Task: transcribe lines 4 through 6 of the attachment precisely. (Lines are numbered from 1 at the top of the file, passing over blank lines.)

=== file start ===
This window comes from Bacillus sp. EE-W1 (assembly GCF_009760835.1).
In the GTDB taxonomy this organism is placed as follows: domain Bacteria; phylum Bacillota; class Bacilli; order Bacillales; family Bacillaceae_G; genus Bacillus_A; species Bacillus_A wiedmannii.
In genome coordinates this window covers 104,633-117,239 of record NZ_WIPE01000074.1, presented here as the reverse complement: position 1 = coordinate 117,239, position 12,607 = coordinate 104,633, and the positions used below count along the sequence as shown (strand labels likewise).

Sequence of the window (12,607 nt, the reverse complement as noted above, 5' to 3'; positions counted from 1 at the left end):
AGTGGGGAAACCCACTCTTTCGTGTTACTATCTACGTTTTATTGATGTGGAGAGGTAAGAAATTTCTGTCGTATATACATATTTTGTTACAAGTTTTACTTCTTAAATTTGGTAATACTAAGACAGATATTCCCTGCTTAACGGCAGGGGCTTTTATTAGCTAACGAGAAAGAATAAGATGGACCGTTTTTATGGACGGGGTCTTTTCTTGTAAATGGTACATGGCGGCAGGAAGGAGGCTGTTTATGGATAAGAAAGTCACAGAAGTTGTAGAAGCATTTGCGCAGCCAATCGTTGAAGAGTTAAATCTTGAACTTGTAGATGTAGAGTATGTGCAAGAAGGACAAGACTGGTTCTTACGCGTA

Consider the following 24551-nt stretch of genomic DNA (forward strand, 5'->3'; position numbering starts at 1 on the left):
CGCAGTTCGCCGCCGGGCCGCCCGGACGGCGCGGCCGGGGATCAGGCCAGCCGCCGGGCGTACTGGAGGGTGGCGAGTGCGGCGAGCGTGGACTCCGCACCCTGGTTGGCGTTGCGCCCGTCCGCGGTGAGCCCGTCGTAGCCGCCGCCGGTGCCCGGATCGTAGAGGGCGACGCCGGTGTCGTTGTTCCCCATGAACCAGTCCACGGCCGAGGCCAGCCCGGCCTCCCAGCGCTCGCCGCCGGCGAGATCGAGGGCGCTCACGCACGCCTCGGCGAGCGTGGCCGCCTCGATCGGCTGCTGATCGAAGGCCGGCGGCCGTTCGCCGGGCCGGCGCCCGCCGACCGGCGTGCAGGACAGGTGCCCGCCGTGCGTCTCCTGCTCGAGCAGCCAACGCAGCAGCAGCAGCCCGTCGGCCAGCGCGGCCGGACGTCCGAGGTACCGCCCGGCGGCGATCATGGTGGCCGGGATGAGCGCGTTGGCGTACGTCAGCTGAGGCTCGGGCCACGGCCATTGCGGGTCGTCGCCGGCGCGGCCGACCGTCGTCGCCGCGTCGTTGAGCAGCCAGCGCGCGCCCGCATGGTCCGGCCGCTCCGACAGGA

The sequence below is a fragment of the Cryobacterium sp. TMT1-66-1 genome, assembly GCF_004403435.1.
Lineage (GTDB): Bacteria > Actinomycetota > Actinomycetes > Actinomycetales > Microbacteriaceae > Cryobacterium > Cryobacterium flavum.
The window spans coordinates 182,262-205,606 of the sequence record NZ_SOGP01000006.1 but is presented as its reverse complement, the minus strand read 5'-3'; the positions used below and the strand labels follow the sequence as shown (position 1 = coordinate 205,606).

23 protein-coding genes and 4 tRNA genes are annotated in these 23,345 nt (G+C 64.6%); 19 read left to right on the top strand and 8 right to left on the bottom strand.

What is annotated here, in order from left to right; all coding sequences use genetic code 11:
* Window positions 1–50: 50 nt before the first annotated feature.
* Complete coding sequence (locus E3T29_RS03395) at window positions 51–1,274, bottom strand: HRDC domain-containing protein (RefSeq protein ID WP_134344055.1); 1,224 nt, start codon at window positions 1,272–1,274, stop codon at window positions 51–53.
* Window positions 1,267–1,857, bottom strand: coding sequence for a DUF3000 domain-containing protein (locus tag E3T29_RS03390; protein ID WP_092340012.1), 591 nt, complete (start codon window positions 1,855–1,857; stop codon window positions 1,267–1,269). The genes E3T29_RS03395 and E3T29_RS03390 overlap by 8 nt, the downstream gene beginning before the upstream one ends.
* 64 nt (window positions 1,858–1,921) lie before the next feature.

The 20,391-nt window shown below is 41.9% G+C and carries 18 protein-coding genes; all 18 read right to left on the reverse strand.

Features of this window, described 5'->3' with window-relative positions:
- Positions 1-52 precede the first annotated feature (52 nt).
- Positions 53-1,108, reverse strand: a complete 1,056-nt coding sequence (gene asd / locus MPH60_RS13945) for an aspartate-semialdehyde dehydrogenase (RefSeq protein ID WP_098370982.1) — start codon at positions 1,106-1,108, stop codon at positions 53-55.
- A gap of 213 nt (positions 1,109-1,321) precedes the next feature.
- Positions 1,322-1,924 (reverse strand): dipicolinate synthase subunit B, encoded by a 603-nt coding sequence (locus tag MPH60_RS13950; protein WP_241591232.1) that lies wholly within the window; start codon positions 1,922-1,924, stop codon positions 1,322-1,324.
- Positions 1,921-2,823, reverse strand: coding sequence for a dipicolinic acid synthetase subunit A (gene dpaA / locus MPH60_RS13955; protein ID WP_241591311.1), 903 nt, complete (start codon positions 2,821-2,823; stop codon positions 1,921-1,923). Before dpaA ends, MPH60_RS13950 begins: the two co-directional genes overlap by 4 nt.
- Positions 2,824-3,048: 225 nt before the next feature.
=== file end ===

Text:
Sequence of the window (12,607 nt, the reverse complement as noted above, 5' to 3'; positions counted from 1 at the left end):
AGTGGGGAAACCCACTCTTTCGTGTTACTATCTACGTTTTATTGATGTGGAGAGGTAAGAAATTTCTGTCGTATATACATATTTTGTTACAAGTTTTACTTCTTAAATTTGGTAATACTAAGACAGATATTCCCTGCTTAACGGCAGGGGCTTTTATTAGCTAACGAGAAAGAATAAGATGGACCGTTTTTATGGACGGGGTCTTTTCTTGTAAATGGTACATGGCGGCAGGAAGGAGGCTGTTTATGGATAAGAAAGTCACAGAAGTTGTAGAAGCATTTGCGCAGCCAATCGTTGAAGAGTTAAATCTTGAACTTGTAGATGTAGAGTATGTGCAAGAAGGACAAGACTGGTTCTTACGCGTA

Consider the following 24551-nt stretch of genomic DNA (forward strand, 5'->3'; position numbering starts at 1 on the left):